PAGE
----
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Econ 240 C

Econ 240 C. Lecture 11. Benchmark Forecasts. “Naïve Forecasts” Time series is level: use mean Time series is trended: use trend to forecast, e.g. Lab 2 Time series is random walk: best forecast for next period is this period ARMA model forecasts

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Econ 240 C

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1. Econ 240 C Lecture 11

2. Benchmark Forecasts • “Naïve Forecasts” • Time series is level: use mean • Time series is trended: use trend to forecast, e.g. Lab 2 • Time series is random walk: best forecast for next period is this period • ARMA model forecasts • Also uses the past to extrapolate the future

3. Part I: Distributed Lag Models

4. ? Output Y(t) Dynamic Relationship Input X(t)

5. Distributed Lag • Y(t) = c0x(t) + c1x(t-1) + c2x(t-2) + … + resid(t) • Y(t) = c0 x(t) + c1 Z x(t) + c2 Z2 x(t) + … resid(t) • Y(t) = [c0 + c1 Z + c2 Z2 + …] x(t) + resid(t)

6. Y(t) = C(Z) x(t) + resid(t)

7. Resid(t) + Dynamic relationship C(Z) Input X(t) + Output Y(t)

8. Pre-midterm Resid(t) + Dynamic relationship C(Z) Input X(t) + Output Y(t)

9. Dynamic Model Building • Process • Identification of C(Z) • How many lags? • Which lags • Use cross-correlation function to answer specification of lags • Identification of resid(t) • Resid(t) captures part of y(t) • Use the univariate ARMA model for y(t) as a starting point for modeling resid(t)

10. Part II: Estimation of Distributed Lag Models

11. Part II: Estimation of Distributed Lag Models • Why not use simple OLS regression of SP500 on consumer sentiment in levels?

12. Part II: Estimation of Distributed Lag Models • Example from Lab 6: The Index of Consumer Sentiment and the Standard & Poors 500 Index • Does consumer sentiment affect the stock market?

13. Resid(t) + Dynamic relationship C(Z) Input X(t) consumer sentiment [c0 + c1 Z + c2 Z2 + …] + Output Y(t) sp500

14. Regress sp500 on a distributed lag of consumer sentiment • sp500(t) = c0consen(t) + c1consen(t-1) + c2consen(t-2) + … + resid(t)

15. Regression of SP500 on Consen

16. Distributed Lag Model of SP500 on Consumer Sentiment • Why are not the t-statistics more significant

17. Correlogram of Consumer Sentiment

18. Distributed Lag Model of SP500 on Consumer Sentiment • Fixup: Taking logarithms is not enough

19. Correlogram of natural logarithm of the Index of Consumer Sentiment

20. Distributed Lag Model of SP500 on Consumer Sentiment • Fixup: Taking logarithms is not enough • First difference after taking natural logarithm to obtain the fractional change in the Index of Consumer Sentiment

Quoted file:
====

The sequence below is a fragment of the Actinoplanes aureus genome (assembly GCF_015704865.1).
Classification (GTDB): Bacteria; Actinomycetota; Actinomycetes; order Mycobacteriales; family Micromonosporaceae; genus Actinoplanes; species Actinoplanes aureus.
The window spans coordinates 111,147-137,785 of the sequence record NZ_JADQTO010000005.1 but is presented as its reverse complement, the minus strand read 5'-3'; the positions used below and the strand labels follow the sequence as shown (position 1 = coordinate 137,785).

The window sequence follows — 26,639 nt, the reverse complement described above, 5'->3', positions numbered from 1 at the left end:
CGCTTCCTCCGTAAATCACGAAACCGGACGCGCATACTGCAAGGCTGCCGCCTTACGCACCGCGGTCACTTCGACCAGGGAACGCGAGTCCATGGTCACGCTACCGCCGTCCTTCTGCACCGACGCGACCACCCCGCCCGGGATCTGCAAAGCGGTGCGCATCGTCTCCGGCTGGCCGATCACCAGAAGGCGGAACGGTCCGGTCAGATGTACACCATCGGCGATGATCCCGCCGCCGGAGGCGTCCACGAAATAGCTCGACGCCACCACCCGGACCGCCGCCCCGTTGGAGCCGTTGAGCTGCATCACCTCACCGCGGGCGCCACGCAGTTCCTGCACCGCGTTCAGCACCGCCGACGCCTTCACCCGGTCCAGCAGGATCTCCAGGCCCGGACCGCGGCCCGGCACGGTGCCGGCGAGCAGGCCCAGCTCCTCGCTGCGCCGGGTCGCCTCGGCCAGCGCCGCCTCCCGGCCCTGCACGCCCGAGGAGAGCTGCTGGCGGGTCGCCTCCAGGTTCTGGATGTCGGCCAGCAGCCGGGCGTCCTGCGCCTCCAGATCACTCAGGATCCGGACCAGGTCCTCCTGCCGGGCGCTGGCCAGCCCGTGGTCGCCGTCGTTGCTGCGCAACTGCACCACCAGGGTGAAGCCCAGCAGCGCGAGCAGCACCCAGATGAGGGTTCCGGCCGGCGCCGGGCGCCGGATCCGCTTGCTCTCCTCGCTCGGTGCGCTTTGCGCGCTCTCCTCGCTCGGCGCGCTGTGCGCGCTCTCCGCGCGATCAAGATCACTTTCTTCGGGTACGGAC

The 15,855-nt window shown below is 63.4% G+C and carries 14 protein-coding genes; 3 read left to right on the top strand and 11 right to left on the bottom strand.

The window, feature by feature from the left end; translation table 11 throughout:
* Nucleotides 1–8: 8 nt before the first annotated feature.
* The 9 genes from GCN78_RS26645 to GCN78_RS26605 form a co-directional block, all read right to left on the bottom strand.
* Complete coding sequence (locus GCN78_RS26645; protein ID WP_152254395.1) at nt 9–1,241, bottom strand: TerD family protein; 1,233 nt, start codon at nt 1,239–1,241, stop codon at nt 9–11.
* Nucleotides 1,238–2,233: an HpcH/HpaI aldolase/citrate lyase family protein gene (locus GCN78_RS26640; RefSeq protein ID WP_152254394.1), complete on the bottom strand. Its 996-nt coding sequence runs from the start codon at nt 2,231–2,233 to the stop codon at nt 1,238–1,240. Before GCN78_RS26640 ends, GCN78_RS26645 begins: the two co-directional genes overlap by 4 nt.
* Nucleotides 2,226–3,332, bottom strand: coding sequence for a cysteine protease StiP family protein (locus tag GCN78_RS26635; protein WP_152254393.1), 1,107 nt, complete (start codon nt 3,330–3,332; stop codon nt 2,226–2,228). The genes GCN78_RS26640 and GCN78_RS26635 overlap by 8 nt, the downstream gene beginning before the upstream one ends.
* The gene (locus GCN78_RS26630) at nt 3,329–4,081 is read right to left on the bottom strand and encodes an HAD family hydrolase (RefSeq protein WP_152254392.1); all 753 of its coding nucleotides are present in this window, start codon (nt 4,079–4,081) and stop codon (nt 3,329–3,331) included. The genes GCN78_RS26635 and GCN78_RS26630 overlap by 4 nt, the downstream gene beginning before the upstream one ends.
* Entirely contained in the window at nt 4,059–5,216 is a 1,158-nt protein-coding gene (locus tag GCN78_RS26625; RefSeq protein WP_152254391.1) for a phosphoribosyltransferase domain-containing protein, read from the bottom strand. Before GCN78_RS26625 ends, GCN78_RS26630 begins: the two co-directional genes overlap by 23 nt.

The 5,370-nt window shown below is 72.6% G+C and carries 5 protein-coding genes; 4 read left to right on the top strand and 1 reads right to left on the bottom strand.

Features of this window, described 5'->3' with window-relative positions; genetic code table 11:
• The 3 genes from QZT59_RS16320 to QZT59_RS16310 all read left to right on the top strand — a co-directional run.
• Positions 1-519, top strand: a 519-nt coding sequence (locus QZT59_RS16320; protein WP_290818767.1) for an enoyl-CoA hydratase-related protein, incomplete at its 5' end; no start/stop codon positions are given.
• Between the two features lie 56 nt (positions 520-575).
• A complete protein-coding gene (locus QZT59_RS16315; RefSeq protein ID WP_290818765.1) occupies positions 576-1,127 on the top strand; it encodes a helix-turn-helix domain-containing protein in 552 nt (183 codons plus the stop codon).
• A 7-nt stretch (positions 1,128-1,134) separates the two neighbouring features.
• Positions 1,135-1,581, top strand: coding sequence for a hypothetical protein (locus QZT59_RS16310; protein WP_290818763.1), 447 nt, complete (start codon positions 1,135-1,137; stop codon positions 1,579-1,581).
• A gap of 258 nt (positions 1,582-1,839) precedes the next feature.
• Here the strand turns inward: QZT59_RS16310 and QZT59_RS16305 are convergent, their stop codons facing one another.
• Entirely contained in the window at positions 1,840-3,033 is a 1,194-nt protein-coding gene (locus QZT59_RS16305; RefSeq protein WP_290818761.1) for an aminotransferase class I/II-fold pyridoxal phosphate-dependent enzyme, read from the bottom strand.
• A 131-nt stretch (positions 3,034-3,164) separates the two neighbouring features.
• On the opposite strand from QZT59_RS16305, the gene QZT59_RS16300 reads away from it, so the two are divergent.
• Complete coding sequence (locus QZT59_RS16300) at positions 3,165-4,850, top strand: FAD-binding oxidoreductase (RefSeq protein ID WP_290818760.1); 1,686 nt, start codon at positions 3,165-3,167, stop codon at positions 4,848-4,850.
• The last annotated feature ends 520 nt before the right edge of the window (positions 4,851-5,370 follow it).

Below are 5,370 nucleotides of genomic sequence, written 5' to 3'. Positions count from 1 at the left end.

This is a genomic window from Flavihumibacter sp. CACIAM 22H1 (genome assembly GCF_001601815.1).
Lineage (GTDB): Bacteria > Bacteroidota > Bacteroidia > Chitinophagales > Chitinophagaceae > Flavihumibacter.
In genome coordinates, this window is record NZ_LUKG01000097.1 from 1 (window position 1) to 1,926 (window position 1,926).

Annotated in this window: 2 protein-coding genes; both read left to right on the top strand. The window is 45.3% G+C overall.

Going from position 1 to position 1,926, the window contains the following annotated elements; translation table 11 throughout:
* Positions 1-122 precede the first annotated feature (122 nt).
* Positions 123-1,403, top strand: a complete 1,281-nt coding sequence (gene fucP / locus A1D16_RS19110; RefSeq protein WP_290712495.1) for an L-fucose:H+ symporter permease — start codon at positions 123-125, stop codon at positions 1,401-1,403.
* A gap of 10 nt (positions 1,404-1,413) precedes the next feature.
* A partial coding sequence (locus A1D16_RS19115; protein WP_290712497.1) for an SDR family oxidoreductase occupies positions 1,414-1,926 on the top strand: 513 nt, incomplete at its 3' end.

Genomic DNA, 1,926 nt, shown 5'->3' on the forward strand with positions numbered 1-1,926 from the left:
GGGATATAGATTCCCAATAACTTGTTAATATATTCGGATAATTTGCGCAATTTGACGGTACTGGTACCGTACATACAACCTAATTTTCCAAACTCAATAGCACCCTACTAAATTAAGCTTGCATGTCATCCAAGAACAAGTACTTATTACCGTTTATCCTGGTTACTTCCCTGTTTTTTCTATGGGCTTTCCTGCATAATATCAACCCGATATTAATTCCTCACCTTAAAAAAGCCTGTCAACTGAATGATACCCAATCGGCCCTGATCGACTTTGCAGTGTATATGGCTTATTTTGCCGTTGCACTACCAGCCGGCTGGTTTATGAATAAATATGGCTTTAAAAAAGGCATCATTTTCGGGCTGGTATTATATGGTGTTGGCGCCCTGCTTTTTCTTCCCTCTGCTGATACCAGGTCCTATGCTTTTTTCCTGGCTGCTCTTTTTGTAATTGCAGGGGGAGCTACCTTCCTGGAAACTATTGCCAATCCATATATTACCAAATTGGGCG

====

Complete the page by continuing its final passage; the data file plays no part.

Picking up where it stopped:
21. Resid(t) + Dynamic relationship C(Z) Input X(t) D lnconsumer sentiment [c0 + c1 Z + c2 Z2 + …] + Output Y(t) D lnsp500

22. Distributed Lag Model of Fractional Changes in SP500 on Fractional Changes in Consumer Sentiment • Why does this work? Because fractional changes in consumer sentiment are orthogonal!

23. Correlogram of fractional changes in consumer sentiment

24. Contemporary correlation • dlnsp500(t) = c0 dlncons(t) + c1 dlncons(t-1) + c2 dlncons(t-2) + c3 dlncons(t-3) + resid(t) • multiply by dlcons(t) and take expectations

25. E{dlnsp500(t)*dlncons(t) = c0 [dlncons(t)]2 + c1 dlncons(t-1)*dlncons(t) + c2 dlncons(t-2)*dlncons(t) + c3 dlncons(t-3)*dlmcons(t) + resid(t)*dlncons(t)} • cov dlnsp500(t) dlncons(t) = c0 var dlncons(t) + 0 • c0 = cov[dlny*dlnx]/var[dlnx]

26. Correlation at lag one • dlnsp500(t) = c0 dlncons(t) + c1 dlncons(t-1) + c2 dlncons(t-2) + c3 dlncons(t-3) + resid(t) • multiply by dlcons(t-1) and take expectations

27. E{dlnsp500(t)*dlncons(t-1) = c0 [dlncons(t)*dlncons(t-1)] + c1 dlncons(t-1)*dlncons(t-1) + c2 dlncons(t-2)*dlncons(t-1) + c3 dlncons(t-3)*dlmcons(t-1) + resid(t)*dlncons(t-1)} • crosscov dlnsp500(t) dlncons(t-1) = c1 autocov dlncons(t-1)*dlncons(t-1)) + 0 • c1 = cov[dlny(t)*dlnx(t-1)]/var[dlnx]

28. Part III: Definitions of Cross-Covariance and Cross-Correlation • In general, the cross-covariance function where y depends on current and lagged values of x:

29. Part III: Definitions of Cross-Covariance and Cross-Correlation • If y and x are covariance stationary, then the cross-correlation function depends on lag only:

30. Part III: Definitions of Cross-Covariance and Cross-Correlation • Definition of cross-correlation • rx,y(u) = gx,y(u)/sx sy • note: (sy/ sx) * rx,y(u) = gx,y(u)/sx2 is the cross covariance function divided by the variance of x and reveals the distributed lag of y on lagged values of x

31. E{dlnsp500(t)*dlncons(t-1) = c0 [dlncons(t)*dlncons(t-1)] + c1 dlncons(t-1)*dlncons(t-1) + c2 dlncons(t-2)*dlncons(t-1) + c3 dlncons(t-3)*dlmcons(t-1) + resid(t)*dlncons(t-1)} • crosscov dlnsp500(t) dlncons(t-1) = c1 autocov dlncons(t-1)*dlncons(t-1)) + 0 • c1 = cov[dlny(t)*dlnx(t-1)]/var[dlnx]

32. What happens if the input(x, dlncons) is not orthogonal? • Then we need to make it orthogonal. This is the Box-Jenkins procedure for estimating distributed lags and we will study it in Lab 7.

33. Part IV. Moving Averages • Example from Lab 6 • dlnsp500(t)

34. Correlogram

35. Unit Root Test

36. Part IV. Moving Averages • So lnsp500(t) is a random walk with drift(trend) • Suppose we take a 15 month moving average. This takes the first 15 observations and calculates the average. Then it takes observations 2 through 16 and calculates an average, and so on.

37. Part IV. Moving Averages • Movavlnsp500 = @movav(lnsp500, 15)

38. Notice movav lags lnsp500

39. Part IV. Moving Averages • We could advance movavlnsp500(t) by 7 periods to center it using GENR • movcen=movavlnsp500(7)

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